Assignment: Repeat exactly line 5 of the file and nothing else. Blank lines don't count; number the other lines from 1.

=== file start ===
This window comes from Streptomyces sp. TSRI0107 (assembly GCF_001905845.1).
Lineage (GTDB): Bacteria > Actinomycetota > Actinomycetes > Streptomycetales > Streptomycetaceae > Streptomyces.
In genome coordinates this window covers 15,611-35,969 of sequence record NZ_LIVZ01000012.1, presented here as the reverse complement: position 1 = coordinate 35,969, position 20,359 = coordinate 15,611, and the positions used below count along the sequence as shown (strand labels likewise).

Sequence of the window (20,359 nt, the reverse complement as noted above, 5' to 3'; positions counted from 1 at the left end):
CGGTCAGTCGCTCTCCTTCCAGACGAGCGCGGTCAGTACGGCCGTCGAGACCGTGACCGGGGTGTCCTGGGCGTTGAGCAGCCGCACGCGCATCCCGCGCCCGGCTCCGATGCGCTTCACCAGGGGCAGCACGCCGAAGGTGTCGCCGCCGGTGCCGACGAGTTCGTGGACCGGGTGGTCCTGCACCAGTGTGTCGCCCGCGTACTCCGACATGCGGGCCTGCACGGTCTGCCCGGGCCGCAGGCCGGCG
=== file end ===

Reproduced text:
CGGTCAGTCGCTCTCCTTCCAGACGAGCGCGGTCAGTACGGCCGTCGAGACCGTGACCGGGGTGTCCTGGGCGTTGAGCAGCCGCACGCGCATCCCGCGCCCGGCTCCGATGCGCTTCACCAGGGGCAGCACGCCGAAGGTGTCGCCGCCGGTGCCGACGAGTTCGTGGACCGGGTGGTCCTGCACCAGTGTGTCGCCCGCGTACTCCGACATGCGGGCCTGCACGGTCTGCCCGGGCCGCAGGCCGGCG